Loss of Industrial Employment

The graphs below are derived from GCPH's research on the causes of 'excess mortality' in Glasgow and Scotland. The link between the effects of deindustrialisation (for example unemployment, poverty, de-skilling and role redefinition) and population health is well understood, and many post-industrial areas are characterised by adverse social, economic and health outcomes.

Industrial employment as a proportion of total employment in Glasgow, Liverpool and Manchester, 1931-2001

Industrial employment trendclick on graph to expand

All three cities experienced profound industrial employment decline. Between 1931 and 2001 levels of industrial employment in these cities decreased by similar amounts, by between approximately 83% (Glasgow and Liverpool) and 86% (Manchester). 

Loss of industrial employment compared across countries (Scotland, England and Wales) and cities (Glasgow, Liverpool and Manchester), 1971-2001
Industrial employment loss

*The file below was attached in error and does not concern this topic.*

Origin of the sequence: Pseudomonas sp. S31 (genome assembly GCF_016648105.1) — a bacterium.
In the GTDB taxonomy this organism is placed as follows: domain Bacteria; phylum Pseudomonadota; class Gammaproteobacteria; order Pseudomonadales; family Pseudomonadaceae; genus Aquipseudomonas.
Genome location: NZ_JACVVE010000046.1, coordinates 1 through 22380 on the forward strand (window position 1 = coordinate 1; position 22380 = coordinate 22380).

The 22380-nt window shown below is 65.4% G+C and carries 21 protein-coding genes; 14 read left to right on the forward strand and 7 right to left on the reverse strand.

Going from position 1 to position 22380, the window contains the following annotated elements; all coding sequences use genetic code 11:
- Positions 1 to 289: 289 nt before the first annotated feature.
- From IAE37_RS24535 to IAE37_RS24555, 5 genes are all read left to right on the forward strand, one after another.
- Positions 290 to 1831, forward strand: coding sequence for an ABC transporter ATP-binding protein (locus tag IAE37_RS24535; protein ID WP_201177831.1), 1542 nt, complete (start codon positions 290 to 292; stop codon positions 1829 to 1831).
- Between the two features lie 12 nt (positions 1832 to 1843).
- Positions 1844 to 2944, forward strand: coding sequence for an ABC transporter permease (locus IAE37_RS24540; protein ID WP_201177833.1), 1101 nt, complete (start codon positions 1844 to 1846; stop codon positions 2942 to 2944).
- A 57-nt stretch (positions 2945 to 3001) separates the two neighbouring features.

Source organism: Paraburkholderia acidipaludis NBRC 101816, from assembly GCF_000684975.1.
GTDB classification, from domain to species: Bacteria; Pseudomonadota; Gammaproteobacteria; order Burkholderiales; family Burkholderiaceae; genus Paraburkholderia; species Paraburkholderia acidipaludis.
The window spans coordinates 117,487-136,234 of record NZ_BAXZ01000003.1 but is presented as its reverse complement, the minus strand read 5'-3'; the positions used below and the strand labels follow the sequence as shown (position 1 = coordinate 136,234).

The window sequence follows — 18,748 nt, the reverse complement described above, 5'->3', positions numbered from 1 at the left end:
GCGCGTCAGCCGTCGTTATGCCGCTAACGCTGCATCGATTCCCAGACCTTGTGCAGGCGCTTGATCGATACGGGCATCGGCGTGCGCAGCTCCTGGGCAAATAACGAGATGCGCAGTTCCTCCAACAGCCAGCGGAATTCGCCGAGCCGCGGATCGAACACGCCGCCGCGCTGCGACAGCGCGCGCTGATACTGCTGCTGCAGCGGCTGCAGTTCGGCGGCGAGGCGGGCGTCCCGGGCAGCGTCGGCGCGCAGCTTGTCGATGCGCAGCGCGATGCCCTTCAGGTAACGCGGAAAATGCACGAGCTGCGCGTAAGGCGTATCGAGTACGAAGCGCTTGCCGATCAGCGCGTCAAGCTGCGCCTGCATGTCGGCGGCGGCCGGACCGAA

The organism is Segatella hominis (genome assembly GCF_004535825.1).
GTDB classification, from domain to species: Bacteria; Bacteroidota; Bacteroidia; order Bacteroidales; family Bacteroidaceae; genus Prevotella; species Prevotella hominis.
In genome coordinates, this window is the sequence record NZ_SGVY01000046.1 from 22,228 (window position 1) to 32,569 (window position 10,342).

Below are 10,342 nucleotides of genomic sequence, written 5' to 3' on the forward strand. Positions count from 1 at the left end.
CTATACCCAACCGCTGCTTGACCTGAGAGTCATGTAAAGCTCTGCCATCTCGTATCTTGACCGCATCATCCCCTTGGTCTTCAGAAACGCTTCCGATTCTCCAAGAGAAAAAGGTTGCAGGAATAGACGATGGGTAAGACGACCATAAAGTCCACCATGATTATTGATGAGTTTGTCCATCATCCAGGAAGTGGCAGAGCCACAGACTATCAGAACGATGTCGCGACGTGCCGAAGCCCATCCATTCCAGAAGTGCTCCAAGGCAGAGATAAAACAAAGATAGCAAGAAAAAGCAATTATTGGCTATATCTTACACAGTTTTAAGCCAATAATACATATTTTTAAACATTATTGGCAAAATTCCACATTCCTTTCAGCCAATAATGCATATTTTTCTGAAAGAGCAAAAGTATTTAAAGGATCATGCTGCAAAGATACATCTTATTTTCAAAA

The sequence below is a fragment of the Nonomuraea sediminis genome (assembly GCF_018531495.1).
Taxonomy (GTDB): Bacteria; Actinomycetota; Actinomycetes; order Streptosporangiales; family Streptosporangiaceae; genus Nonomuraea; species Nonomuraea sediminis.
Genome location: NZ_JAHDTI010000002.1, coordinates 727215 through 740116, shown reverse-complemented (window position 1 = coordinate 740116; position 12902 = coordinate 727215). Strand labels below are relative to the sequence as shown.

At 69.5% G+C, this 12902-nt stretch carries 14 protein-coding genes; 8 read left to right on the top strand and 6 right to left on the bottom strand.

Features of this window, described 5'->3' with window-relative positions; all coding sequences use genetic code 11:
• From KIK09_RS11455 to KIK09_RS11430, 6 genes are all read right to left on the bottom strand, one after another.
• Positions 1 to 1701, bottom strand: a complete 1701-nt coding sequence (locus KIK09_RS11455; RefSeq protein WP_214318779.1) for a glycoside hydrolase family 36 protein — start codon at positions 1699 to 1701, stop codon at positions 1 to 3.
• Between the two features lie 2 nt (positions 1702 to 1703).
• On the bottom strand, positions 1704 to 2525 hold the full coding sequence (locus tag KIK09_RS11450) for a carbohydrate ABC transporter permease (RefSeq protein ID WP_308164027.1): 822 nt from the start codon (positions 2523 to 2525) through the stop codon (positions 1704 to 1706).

click on graph to expand

This graph emphasises the acceleration of de-industrialisation from the 1970s onwards in the UK and, in particular, in the cities of Glasgow, Liverpool and Manchester.

Notes

As noted above these graphs are drawn from GCPH research on the causes of 'excess mortality' in Glasgow and in Scotland. It has frequently been proposed that Scotland, in particular West Central Scotland and Glasgow, has experienced more severe levels of de-industrialisation which, in turn, has impacted on mortality rates.

In relation to excess mortality in Glasgow, the research concluded that 'the data suggest the experiences of de-industrialisation (at least in terms of total numbers of jobs lost) have been very similar in Glasgow, Liverpool and Manchester. Given that the experience of de-industrialisation coincides with the emergence of the mortality phenomena, and the well evidenced links to health outcomes across time and place, it is likely to be part of the causal pathway in Scotland and Glasgow – but in interaction with other factors in Glasgow’s case, given that the degree of exposure is very similar to Liverpool and Manchester.'

For further information on the 'excess mortality' research go to the excess mortality page on the GCPH website.

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